I was a pup of 30, fresh off my first Nationals title, and the world was my oyster. In the semis, our team had finally gutted out a victory over a NY team, overcoming several deficits and an absolutely gut-wrenching final point (I could not even stand up watching it, especially as they moved the disc up to within 20 yards of the goal and then back behind midfield; even as I type this, I am choking up). Double never stood a chance in the final (ok, they went up 1-0 after their only break and only upwinder of the game, but after that, forget it). We went in 1995 trying to duplicate the fun cockiness and carefree attitude that characterized the whole 1994 year.
It didn't work that well. As you can see here, we lost more big games than we won. We lost in the finals at Worlds in our only close contest of the tournament. Indifference continued through the fall, culminating in a 17-6 drubbing to Cojones (NY) in the rain and wind at Regionals. This, surely, would be a wakup call. Not really. Practices continued to be uninspired. Only Jordan Haskell was confident in us, predicting that we'd win "going away." I thought that a pool play exit was well within the realm of possibilities.
Something happened to us in three days. Maybe it was the flight delays (we got to the hotel at about 3:30, although in those days Nationals was still only 12 teams and 2 games on Day 1 and ours started at 10:30), maybe it was Billy more or less calling us a bunch of heartless quitters at the last practice, or maybe we were right all along that we could just turn it on. Day 1 brought Chain Lightning, which was on its longest Nationals winning streak in 5 years (ok, it was only 1 game, but still). We came out on fire, committing very few turnovers, and pasted them 19-11 (the Ultimate history book might be incorrect on this game, as Leonardo may have erroneously called it "close", but he's not so good on facts sometimes). I knew after the first point that we were back, and had as good a chance as anyone. Next was the game against Double Happiness. Both teams were assessed a point because Double kept huddling after the starting horn and we just kinda watched them instead of assessing points ourselves. It was a close game, but we had only 8 turnovers and won 18-15.
Day 2 was uneventful, with wins over the lower seeds, meaning we had clinched first place and a probable matchup with NY, which had lost to Sockeye but beat the Port City Slickers badly. Sockeye and PCS matched up Saturday morning, with PCS needing to win by 4 or 5 to make it. They lost by 1. Meanwhile, we played San Diego, and had some troubles along the way, but buoyed by a three point "no pass zone" D (three straight first pass turnovers and breaks to start the second half), we pulled away. I had wanted to take it easy this game and rest up a bit for the semis, but we had only 19 and needed everyone (plus I was one of the young guys then). I remember ripping my shirt off in anger and walking off the field after one swilly pass I made.
This swilliness on my part continued at the beginning of the semis, but then stopped. Reminiscent of the previous year's semis, this game was back and forth through the first half. But magic was on our side, and we completed something like 9 our of 10 hucks that game, as our throwers made throws and our receivers made catches that mattered. Mooney went out with a concussion, then came back in at 20-17 after Coop faked an injury after a turnover. I threw a breakmark pass over Kenny D's mark for the goal (he immediately said "nice throw" or "nice game", even before it was caught). Again, I could hardly speak afterwards. The infamous Mike G, whom I had defended on rsd and who had been a source of controversy at the tournament, tried to introduce himself and talk, but I couldn't complete a sentence because I was still overwhelmed with emotion. Yay us. Meanwhile, Sockeye and Double had what might have been considered one of the great games of all time if it hadn't been opposite ours (and who knows, maybe it actually was a better game), and so Sockeye would be our opponent.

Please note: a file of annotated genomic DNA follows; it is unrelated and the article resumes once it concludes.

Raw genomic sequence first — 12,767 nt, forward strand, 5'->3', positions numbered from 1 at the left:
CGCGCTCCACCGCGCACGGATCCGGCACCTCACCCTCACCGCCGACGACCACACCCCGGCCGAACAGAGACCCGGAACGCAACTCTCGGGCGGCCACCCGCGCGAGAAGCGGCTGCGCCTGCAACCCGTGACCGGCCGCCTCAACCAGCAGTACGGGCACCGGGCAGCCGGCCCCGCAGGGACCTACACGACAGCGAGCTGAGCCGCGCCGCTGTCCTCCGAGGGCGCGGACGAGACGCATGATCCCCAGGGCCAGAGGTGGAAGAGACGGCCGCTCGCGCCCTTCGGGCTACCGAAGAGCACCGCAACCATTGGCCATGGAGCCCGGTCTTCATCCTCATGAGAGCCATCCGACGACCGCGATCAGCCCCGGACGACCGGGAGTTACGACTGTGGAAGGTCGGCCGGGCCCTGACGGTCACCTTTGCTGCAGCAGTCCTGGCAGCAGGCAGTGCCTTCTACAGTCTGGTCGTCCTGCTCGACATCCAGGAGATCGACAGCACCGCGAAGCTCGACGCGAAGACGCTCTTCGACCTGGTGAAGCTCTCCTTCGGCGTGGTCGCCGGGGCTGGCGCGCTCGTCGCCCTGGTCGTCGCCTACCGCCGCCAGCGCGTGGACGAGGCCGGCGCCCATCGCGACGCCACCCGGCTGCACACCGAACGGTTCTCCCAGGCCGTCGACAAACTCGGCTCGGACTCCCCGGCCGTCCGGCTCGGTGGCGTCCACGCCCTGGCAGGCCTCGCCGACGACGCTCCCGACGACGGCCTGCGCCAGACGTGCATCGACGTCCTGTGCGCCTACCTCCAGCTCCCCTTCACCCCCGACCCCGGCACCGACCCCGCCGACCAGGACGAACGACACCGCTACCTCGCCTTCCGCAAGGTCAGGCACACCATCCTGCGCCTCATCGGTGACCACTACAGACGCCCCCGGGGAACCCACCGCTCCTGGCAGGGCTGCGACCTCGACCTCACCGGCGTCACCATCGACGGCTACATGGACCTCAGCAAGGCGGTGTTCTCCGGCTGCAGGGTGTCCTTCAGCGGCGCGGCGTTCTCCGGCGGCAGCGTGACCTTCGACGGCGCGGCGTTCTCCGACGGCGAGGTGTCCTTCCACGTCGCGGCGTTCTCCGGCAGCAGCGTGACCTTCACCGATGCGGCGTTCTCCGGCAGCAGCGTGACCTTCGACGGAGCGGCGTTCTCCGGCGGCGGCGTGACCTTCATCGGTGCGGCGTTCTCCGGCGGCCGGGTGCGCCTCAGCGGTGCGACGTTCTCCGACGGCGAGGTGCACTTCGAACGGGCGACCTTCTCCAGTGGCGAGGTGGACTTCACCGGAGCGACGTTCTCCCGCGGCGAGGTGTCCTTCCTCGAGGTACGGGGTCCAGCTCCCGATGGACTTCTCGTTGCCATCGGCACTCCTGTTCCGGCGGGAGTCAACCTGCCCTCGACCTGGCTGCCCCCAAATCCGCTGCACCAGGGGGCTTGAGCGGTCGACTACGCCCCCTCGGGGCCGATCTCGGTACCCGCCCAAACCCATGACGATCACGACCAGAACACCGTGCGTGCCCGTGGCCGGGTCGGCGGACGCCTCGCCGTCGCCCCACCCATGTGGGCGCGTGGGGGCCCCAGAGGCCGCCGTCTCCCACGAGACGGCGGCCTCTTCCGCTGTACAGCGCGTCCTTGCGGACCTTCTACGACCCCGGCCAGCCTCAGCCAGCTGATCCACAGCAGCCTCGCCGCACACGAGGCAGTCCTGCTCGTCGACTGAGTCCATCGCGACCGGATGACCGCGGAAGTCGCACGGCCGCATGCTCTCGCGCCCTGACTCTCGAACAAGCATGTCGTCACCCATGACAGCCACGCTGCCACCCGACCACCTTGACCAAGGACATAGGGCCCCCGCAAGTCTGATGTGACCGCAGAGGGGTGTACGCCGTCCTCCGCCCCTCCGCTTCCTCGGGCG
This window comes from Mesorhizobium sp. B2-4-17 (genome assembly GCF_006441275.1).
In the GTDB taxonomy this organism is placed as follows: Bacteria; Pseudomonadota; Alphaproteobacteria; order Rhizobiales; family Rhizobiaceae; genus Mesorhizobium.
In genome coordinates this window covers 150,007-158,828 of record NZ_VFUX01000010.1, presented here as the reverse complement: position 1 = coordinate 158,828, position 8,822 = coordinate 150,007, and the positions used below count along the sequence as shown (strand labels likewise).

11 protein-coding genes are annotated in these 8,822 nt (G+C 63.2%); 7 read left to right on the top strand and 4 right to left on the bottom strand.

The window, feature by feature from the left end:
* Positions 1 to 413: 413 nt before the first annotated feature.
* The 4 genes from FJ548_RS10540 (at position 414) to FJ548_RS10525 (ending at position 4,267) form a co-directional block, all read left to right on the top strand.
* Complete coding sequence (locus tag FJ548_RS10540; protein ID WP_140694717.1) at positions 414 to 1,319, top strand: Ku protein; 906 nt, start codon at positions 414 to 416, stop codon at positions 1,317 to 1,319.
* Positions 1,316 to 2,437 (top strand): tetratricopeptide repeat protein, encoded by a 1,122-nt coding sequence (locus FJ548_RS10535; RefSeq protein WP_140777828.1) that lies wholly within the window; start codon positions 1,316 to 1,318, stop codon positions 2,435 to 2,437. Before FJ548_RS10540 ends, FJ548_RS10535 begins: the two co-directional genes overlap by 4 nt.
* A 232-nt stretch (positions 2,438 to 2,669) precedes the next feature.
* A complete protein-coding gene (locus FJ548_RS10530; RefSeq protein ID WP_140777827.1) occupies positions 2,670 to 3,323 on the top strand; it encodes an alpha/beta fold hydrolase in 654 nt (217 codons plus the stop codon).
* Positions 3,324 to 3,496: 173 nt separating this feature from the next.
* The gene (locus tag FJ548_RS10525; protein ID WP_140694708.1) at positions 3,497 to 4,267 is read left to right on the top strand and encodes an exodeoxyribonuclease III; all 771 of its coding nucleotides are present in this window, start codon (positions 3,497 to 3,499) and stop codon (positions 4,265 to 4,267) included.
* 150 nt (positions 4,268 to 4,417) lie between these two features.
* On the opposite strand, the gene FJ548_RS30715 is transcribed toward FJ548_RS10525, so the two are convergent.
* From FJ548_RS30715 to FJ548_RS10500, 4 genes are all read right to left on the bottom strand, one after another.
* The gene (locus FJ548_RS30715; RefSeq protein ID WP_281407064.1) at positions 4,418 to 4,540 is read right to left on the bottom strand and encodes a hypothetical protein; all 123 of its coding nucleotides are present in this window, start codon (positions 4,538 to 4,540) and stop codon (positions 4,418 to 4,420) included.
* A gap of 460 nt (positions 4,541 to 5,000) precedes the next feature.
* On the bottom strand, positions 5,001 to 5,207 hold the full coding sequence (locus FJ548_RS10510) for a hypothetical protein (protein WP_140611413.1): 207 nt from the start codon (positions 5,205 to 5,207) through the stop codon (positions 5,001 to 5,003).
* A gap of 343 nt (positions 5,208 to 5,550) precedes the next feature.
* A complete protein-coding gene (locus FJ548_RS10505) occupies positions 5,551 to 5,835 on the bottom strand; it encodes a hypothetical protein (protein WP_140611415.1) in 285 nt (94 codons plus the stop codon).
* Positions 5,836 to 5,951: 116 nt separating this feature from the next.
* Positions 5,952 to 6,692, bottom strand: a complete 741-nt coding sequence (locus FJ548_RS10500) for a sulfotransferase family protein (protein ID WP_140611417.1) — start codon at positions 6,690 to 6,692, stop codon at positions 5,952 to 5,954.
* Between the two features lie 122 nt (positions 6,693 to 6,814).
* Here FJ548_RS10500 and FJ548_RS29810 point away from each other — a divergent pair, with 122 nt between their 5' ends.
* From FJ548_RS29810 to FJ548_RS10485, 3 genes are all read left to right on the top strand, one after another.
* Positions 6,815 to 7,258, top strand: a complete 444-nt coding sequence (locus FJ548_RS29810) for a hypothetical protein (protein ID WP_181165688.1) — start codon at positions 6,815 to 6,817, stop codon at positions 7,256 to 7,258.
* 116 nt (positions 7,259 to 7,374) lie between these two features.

To be steamrollered. We started on O. As would happen all day, I was the Man, the evil Josh Faust was covering me, and I got open by 10 with the force. I zipped a scoober over his head (I'm really not sure what I was thinking throwing a pass like that on my first pass of the finals, but I was so keyed in and I knew it that I just felt that every decision I could make that day was going to be the right one), we moved it down for the goal, and the rout was on. Their last chance was at 6-3, but then turned it unforced, we got another break, and from then on it was just a matter of time. The final tally: 21-10, 3 turnovers (although none of us had any idea that we were that efficient until one of the UPA staff with access to the stats pointed it out to us at the party). For me, this is the tournament and the game that I would like to have my whole career judged by (with an asterisk for the 1997 semis against Ring). Everything just felt so right, and I felt it even during the warmup. I felt that way again on Saturday at 2002 Nationals, when we knocked off the Condors in the quarters then had that epic semis against Furious (3 turns for us, 2 for them). There is nothing to compare to that feeling.
Maybe I got one of those games left.